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Here are 10 alternatives. One of them just might be a good fit for your program.
Mini Escape Room
While a normal escape room game will last 45-60 minutes, a mini escape room is a 10-15 minute game. These are popular at venues where a 10×10 tent is set-up and the game is run inside of it. There are limited props, making this a game that can be mobile and set-up anywhere.
This is where two or more teams are given a series of clues and puzzles that they must solve before the other teams. The series of puzzles should only take around 10 minutes at the most. The first team to unlock their box wins.
A group is given a booklet with directions and clues. They may be solving a mystery, figuring out a code to disarm a bomb or searching for a treasure. Mystery trails take groups all over a specific area (camp, city, trail, etc.). The clues are often easy. This is a great way to explore an area while keeping it fun.
Table Top Mystery Games
If you want to engage a large group of people have each group sit at a table or all together on the floor. Then give them their “escape room” game packet. Everything is done at their table, Most of the puzzles are on paper and there is usually no need for anyone to get up and go somewhere else. If you have ever played a home version escape room game like Escape the Room or Escape Room the Game, the idea is similar.
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Camp-Wide Mystery Games
In a camp-wide mystery game cabin groups set out to solve clues and puzzles around camp. The last key they find will lead them to the final room where a box has multiple locks on it. Each group will need to use their key to open a lock. When all the locks are off, the box can be opened. This is not a competition, it is more of a camp-wide event where each group is playing their own escape room styled game, but the final box can only be opened with everyone’s help.
Camp-Wide Immersion Games
This is similar to the event above in that each group is playing as a team. However, in this version, staff play characters that can be interacted with. Story is incredibly important and really drives this type of game. Teams will still have to solve clues and puzzles, but that may include the assistance of the characters in the game. It’s kind of like an interactive theater event.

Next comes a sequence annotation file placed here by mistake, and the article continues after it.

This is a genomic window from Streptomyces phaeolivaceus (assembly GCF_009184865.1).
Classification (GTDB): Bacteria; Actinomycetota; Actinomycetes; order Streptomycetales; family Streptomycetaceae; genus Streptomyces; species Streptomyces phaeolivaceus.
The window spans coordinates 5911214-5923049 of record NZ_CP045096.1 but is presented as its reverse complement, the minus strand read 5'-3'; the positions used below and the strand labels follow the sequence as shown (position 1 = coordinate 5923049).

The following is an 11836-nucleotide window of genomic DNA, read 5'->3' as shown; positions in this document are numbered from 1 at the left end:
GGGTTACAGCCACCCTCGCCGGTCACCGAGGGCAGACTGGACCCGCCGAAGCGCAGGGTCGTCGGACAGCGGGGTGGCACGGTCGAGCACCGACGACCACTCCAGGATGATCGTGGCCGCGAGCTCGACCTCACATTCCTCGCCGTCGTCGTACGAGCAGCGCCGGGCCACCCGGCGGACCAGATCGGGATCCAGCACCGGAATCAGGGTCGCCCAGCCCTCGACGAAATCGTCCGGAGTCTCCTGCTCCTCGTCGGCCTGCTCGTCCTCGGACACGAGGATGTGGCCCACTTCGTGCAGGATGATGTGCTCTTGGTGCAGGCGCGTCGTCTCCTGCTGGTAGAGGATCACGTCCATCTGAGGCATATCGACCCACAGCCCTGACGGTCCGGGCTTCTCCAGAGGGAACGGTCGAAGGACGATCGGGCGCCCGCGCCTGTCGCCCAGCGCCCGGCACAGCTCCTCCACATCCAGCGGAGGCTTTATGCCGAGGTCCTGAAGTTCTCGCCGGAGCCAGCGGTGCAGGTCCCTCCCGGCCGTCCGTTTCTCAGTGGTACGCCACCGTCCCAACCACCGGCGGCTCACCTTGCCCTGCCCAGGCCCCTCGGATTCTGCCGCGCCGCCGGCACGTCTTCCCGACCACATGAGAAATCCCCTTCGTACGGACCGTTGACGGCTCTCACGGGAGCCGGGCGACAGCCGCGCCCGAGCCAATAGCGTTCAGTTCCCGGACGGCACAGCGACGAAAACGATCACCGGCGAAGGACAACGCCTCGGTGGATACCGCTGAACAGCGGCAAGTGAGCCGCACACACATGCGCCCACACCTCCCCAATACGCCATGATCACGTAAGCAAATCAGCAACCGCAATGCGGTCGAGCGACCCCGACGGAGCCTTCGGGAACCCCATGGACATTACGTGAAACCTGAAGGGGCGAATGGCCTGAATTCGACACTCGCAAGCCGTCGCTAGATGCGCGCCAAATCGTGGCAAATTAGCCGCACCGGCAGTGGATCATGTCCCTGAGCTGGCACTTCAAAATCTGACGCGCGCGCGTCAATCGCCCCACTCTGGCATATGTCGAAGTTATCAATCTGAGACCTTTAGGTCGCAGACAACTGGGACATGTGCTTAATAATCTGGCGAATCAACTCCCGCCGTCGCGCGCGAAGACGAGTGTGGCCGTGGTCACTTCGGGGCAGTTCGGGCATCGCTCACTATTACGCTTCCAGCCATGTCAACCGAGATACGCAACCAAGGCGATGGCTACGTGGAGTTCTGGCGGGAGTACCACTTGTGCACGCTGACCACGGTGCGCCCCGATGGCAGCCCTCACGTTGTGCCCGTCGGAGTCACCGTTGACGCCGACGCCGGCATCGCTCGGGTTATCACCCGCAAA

Week-Long Puzzle Challenge
This is another option for the whole camp to participate in, though it might be best if different age groups have age-appropriate puzzles. That could be said for any of these ideas. Anyway, give each cabin group a puzzle during breakfast or lunch. The solution will give them a clue to the end-of-week metapuzzle (a final puzzle that can only be solved with clues earned by completing previous puzzles).
This can be a competition to see who completes the metapuzzle or opens the final box first, or it can be an optional challenge that campers may or may not decide to participate in. If it’s a challenge-by-choice activity, award those who complete all the puzzles with a special badge, pin or sticker.
Geocaching, if you’re not familiar with it, is an activity where participants use GPS coordinates to find a hidden container (geocache) that holds different items. In this game players find geocaches hidden (not buried) around camp. In each container there is a clue and part of a story. As teams collect clues and bits of the story, a mystery unravels. By the end, teams should be able to solve the mystery.
Teams “travel around the world” and complete challenges (team building tasks, puzzles, physical or mental challenges, etc.) in order to get their next clue and continue on with the race. If you would like to put on your own Amazing Race at camp, check out my ebook How to Run an Amazing Race at Camp.
Treasure and Scavenger Hunts
From counselor hunts to nature hunts to photo hunts, there are many types of hunts you can do at camp. If you want some new ideas for hunts I have a few posts on different kinds of hunts that you can search for, or you can pick up my ebook Creating and Running Scavenger and Treasure Hunts.